BORIS Johnson must find the “mojo” that delivered him his victories last year, says Times Radio host Michael Portillo.
The ex-Cabinet Minister tells the PM to re-discover the “ruthless” streak that led him to his election win in December.
Presenter Portillo, who starts his new show on Friday night, said: “I think now we need to see last year’s Boris reincarnated. BoJo needs to get his mojo back.”
He says taking the Tory crown, expelling 21 MPs who rebelled over a no-deal Brexit and forcing an election was “brilliant, absolutely ruthless politics, Churchillian in his achievements”.
But he says the PM must quickly get back to his old self following his bout of Covid-19 as he has been much more “hesitant”.
He said: “I don’t know if that is because he has been ill and this is a terrible illness and from what he said himself, he looked death in the face. That has a big effect on people.”
Portillo, 67, left front-line politics in 2005 standing down in the safe seat of Kensington and Chelsea.
But he was famously defeated as he tried to defend his seat Enfield Southgate during Tony Blair’s landslide in 1997.
During his ministerial career he served under the premiership of John Major reaching the positions of Defence Secretary and Employment Secretary.
His post-politics career has included his incredibly successful railway journeys show travelling to countries such as Australia, Canada and across Asia.
Watching the unfolding coronavirus pandemic unfold, he admits it has whetted his appetite for a return to the frontline.
‘MOST DIFFICULT THING SINCE WW2’
Despite not missing the stress of day-to-day politics, he says: “I think I would relish it. It is much more difficult than anything I ever had to deal with.
“It’s certainly the most difficult thing that any government has dealt with since the Second World War, I think.
“My approach would be not to be told again and again about things that can’t be done. I would demand to know how things can be done that needed to be done.
“On schools, we can’t make education in this country voluntary so don’t tell me that I can only have 20 per cent of kids in school.
“I need to know the way in which I can have 100 per cent in schools. If we have to build things, if we have to recruit people, we will do that. I would be much more target orientated.”
Portillo is part of a WhatsApp group with prodcers at Times Radio where he sends ideas over for features or guest interviews every day.
He adds: “For sixteen years I was on This Week on BBC1 pretty much every week and I had a platform.
“That came to an end last July and I was interested in having a new platform.
“Times Radio seems to be offering another way of broadcasting particularly with subjects like politics.
“It’s really interested in conversation – getting away from the nakedly adversarial interview particularly with politicians that produces a lot of heat but not much information or enlightenment for the public.”
“We’ve got scope in terms of time which means a half hour interview is absolutely possible.
“In such an interview I would want to be getting into, not just ‘why a politician for example has done a bad thing’ which is normally a starting point.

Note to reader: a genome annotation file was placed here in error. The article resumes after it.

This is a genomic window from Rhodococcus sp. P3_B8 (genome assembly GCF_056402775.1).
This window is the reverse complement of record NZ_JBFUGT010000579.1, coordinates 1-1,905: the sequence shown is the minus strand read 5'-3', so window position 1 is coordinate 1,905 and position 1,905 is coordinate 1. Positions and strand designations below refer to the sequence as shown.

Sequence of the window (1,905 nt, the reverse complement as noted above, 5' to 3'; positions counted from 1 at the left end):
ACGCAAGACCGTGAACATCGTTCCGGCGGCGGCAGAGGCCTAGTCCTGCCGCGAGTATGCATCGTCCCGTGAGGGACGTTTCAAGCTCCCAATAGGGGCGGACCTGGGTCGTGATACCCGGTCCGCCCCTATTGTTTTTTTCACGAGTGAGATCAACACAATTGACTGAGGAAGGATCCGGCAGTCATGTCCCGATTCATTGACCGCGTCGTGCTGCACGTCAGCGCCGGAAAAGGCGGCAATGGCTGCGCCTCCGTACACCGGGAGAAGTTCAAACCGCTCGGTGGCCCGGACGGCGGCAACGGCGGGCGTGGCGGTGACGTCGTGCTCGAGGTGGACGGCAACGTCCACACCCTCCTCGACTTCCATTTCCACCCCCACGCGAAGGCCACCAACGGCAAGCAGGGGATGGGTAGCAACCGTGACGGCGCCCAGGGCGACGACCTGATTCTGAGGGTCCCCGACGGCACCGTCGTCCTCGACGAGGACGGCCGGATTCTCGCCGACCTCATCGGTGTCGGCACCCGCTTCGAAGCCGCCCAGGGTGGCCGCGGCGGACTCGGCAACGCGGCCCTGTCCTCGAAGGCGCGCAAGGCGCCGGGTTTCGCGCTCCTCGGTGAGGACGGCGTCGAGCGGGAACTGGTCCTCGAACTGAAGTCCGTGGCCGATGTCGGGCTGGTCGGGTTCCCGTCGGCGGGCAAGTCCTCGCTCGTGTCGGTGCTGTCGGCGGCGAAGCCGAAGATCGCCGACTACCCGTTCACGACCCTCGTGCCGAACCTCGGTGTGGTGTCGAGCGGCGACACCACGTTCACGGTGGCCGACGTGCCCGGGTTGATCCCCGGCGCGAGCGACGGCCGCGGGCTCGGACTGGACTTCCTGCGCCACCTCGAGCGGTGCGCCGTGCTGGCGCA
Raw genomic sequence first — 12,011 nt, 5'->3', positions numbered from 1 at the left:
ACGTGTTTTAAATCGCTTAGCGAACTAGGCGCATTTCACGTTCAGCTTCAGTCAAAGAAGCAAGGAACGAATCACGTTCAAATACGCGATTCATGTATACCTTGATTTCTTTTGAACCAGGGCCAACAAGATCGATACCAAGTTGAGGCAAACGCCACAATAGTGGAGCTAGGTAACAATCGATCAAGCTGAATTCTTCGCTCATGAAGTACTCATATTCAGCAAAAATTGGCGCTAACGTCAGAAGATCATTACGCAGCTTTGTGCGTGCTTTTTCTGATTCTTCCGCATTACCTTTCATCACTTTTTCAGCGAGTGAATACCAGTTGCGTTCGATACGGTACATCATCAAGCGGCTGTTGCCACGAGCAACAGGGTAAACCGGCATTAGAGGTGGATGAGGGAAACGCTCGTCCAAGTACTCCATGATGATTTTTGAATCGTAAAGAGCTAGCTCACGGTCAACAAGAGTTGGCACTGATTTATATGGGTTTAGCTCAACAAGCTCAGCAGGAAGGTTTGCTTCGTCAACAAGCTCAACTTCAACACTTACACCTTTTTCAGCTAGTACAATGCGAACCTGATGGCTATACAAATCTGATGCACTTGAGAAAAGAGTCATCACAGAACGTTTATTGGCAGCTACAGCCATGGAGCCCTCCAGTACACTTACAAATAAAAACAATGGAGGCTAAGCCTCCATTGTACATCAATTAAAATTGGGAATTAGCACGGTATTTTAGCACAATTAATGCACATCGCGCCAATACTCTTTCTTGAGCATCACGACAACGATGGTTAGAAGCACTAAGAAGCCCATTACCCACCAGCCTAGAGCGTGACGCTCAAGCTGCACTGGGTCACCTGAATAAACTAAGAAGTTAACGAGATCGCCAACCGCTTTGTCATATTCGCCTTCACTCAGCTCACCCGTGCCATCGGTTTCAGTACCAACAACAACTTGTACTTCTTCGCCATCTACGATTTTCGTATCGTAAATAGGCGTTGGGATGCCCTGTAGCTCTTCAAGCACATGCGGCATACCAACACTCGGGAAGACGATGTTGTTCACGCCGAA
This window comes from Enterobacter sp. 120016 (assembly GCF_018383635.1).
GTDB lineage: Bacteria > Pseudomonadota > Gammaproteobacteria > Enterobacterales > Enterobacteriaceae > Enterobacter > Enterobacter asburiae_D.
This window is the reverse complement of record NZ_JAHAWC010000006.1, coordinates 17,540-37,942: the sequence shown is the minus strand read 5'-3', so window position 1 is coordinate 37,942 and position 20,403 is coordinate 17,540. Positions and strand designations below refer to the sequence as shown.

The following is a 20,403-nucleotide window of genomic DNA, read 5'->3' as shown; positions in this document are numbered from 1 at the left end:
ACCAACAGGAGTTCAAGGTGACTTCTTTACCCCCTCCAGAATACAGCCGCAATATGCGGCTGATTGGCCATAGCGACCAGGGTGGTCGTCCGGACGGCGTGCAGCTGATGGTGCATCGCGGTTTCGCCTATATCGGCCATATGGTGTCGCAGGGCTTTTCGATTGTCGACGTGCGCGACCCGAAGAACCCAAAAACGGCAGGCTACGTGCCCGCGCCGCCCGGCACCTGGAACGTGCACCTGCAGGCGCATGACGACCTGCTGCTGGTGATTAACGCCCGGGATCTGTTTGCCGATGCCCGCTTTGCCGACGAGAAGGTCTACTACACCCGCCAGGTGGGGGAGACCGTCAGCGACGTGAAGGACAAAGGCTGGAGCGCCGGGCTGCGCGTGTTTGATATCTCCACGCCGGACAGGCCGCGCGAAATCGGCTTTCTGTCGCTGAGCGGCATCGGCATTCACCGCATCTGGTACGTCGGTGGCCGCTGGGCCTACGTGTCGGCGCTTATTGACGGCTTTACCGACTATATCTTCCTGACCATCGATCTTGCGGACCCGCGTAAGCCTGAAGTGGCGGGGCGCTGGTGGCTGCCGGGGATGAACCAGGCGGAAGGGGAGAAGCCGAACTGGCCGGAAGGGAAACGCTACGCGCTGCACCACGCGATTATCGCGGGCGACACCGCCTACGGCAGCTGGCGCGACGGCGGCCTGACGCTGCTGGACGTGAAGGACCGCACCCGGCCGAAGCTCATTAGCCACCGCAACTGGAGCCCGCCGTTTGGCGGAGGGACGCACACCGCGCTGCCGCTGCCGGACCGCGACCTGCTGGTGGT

“But who they are, how they approach the job, what is their moral and ethical outlook, what did they consider as options, what informed the position that they took?
“In other words, to get a rounded impression of what it is is going on in politics.”
He adds: “We hope to discover much more by this method – not much less. I remember being interviewed for an extended period by Brian Walden and David Frost.
“Brian Walden was a fellow who kept you on edge but nonetheless interviewed you for 45 minutes.
“David Frost tried to relax you. The latter approach was at least as dangerous from the point of view of the interviewee.
“Because when you broke and went to the news, David would say ‘super Michael, super. You’re doing super’.
“You would be so relaxed that the next moment you said something you absolutely wished you hadn’t.
“These interviews are not intended to be soft but they’re certainly meant to produce information that’s of real value.”
‘TRYING TO DO THEIR BEST’
He recognises that the public is “sophisticated” with millions having sat through the daily press briefing at Downing Street taking in every word and slide.
He said: “I don’t think the public believes politicians are villains or saints.
“Actually, there are a few villains and a few saints. The distribution is pretty much the same as amongst the public.
“On the whole, you have a number of fairly ordinary people in the middle who are trying to do their best.”
Portillo could even be reunited with his side-kick Diane Abbott from the late night This Week show.
He said: “It would be my great pleasure to be alongside her again.
“She’s a fundamentally interesting interview who has probably not been given a chance to express herself at any length.
“You just have to give her credit for her achievements. You just have to look at the score sheet.
“She was the first woman black MP, the longest serving black MP, she has been an MP continuously for 33 years and that is quite an achievement.
“She made her name as a controversialist and a comedienne. She could be relied upon to say something pretty outrageous and pretty funny.
“That left in her a yearning to be taken seriously. In the end she became a serious figure in British politics.”
But his famous colourful clothes are unlikely to be making their way into the Times Radio studio – despite shows being filmed.
He said: “I don’t think I can import my coloured clothes into the studio. I’m going to be ultra-comfortable on the assumption that most people can hear me not see me.”
- Listen live to Times Radio via DAB radio, your smart speaker, online at Times.Radio and via the free Times Radio app from 6am tomorrow. Michael Portillo’s show is live every Friday from 7pm to 10pm.
GOT a story? RING HOAR on 0207 782 4104 or WHATSAPP on 07423720250 or EMAIL [email protected]